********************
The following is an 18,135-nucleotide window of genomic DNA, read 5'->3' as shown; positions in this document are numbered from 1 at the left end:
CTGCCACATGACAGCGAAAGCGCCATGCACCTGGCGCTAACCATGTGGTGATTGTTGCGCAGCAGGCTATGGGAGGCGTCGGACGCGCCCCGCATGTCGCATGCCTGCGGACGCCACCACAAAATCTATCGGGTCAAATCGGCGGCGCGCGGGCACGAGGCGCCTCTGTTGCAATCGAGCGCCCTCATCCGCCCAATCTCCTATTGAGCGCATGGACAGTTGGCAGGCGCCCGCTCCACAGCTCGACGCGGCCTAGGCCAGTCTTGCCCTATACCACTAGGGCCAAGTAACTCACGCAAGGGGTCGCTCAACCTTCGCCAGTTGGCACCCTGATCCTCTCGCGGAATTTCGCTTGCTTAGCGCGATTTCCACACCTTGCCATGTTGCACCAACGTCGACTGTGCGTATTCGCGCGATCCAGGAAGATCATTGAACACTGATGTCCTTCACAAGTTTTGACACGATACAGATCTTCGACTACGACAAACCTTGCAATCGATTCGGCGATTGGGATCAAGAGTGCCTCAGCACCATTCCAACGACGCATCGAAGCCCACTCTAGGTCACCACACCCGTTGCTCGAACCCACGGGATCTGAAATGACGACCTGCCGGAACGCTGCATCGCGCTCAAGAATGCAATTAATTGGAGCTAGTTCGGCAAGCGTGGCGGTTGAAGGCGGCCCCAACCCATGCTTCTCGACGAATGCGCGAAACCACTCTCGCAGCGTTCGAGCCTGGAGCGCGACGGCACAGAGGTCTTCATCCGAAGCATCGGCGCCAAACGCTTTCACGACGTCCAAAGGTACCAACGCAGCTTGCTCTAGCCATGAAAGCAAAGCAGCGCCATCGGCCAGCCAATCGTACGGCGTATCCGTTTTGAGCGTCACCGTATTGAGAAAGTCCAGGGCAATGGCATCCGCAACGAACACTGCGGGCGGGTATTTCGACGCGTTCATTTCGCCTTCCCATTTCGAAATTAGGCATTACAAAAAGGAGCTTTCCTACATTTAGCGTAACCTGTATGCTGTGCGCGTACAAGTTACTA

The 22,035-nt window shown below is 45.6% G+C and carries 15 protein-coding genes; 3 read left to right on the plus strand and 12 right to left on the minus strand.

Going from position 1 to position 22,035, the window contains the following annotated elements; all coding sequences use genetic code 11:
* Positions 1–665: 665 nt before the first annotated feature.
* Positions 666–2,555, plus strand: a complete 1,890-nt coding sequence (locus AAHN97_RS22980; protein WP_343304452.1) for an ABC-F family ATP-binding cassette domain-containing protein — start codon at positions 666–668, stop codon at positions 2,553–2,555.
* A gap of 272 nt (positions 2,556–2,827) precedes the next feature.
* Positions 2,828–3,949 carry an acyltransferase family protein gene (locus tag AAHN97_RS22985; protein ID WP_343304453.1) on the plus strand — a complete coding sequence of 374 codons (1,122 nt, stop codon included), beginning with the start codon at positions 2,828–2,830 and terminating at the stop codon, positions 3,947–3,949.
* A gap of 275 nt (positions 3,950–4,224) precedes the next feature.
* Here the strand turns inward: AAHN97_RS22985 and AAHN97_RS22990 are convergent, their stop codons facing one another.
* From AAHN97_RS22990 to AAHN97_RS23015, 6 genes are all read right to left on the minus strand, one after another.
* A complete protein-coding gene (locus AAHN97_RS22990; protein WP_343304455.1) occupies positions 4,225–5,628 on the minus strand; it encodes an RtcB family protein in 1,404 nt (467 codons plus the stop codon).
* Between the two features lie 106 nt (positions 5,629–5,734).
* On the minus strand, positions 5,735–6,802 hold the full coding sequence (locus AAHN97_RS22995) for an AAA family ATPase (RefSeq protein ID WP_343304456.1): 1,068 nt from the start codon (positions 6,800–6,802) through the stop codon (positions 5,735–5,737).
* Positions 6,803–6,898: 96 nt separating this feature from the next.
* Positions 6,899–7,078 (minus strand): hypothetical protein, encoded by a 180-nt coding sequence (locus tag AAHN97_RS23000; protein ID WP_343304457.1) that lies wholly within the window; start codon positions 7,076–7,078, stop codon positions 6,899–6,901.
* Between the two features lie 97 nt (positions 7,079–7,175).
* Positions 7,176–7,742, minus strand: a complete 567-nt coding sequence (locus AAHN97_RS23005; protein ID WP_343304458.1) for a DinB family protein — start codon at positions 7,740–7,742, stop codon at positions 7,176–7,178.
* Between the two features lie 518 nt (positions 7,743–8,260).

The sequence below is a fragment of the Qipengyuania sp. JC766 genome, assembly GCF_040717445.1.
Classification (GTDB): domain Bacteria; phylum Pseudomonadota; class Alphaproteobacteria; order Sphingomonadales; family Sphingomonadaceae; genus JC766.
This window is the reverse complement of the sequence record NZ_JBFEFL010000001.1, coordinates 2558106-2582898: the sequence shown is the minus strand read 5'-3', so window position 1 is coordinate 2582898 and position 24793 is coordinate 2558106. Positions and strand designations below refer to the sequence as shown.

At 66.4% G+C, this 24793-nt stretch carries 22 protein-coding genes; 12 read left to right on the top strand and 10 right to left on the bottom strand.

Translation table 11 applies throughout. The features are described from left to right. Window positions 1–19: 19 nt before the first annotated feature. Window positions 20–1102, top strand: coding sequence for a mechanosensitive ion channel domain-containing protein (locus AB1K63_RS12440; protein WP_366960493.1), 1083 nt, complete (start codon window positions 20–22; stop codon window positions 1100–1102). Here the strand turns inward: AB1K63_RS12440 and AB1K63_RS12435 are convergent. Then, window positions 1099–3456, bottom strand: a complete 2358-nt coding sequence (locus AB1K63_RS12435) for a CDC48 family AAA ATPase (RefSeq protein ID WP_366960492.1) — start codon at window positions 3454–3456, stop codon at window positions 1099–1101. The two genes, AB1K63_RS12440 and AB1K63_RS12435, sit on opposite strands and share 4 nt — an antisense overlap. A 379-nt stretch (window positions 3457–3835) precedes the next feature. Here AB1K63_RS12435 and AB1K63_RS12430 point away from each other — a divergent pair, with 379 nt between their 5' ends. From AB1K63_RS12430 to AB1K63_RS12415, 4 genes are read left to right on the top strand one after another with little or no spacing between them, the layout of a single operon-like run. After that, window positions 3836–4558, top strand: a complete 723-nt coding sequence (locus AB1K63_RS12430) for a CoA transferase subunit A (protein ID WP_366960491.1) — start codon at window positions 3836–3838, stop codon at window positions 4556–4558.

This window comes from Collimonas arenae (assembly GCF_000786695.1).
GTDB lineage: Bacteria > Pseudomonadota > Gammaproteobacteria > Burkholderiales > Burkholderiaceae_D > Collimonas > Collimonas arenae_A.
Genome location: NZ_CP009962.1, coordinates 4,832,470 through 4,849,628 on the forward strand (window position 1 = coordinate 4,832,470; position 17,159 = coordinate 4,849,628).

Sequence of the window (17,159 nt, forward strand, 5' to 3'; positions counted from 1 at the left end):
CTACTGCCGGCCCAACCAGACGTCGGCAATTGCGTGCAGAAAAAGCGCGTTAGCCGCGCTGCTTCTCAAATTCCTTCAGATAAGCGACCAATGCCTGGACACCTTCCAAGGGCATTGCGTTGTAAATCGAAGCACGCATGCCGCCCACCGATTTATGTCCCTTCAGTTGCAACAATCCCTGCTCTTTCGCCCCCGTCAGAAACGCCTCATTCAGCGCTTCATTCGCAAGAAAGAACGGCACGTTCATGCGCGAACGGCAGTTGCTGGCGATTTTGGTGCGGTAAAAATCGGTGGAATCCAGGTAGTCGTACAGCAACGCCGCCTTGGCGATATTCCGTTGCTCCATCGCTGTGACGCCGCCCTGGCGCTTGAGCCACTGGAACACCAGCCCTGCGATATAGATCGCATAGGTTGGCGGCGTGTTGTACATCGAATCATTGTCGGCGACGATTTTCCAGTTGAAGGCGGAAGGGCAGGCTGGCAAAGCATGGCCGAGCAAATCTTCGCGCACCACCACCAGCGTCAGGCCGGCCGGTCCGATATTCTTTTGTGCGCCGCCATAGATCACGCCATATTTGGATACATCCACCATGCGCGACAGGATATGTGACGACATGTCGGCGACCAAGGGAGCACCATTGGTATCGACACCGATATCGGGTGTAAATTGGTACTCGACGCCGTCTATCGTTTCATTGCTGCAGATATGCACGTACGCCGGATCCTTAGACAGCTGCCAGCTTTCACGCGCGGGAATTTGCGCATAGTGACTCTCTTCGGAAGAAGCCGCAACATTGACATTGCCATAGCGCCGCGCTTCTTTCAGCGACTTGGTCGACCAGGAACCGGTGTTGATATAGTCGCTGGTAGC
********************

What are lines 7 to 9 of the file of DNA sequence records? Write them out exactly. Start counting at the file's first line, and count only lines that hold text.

* A gap of 272 nt (positions 2,556–2,827) precedes the next feature.
* Positions 2,828–3,949 carry an acyltransferase family protein gene (locus tag AAHN97_RS22985; protein ID WP_343304453.1) on the plus strand — a complete coding sequence of 374 codons (1,122 nt, stop codon included), beginning with the start codon at positions 2,828–2,830 and terminating at the stop codon, positions 3,947–3,949.
* A gap of 275 nt (positions 3,950–4,224) precedes the next feature.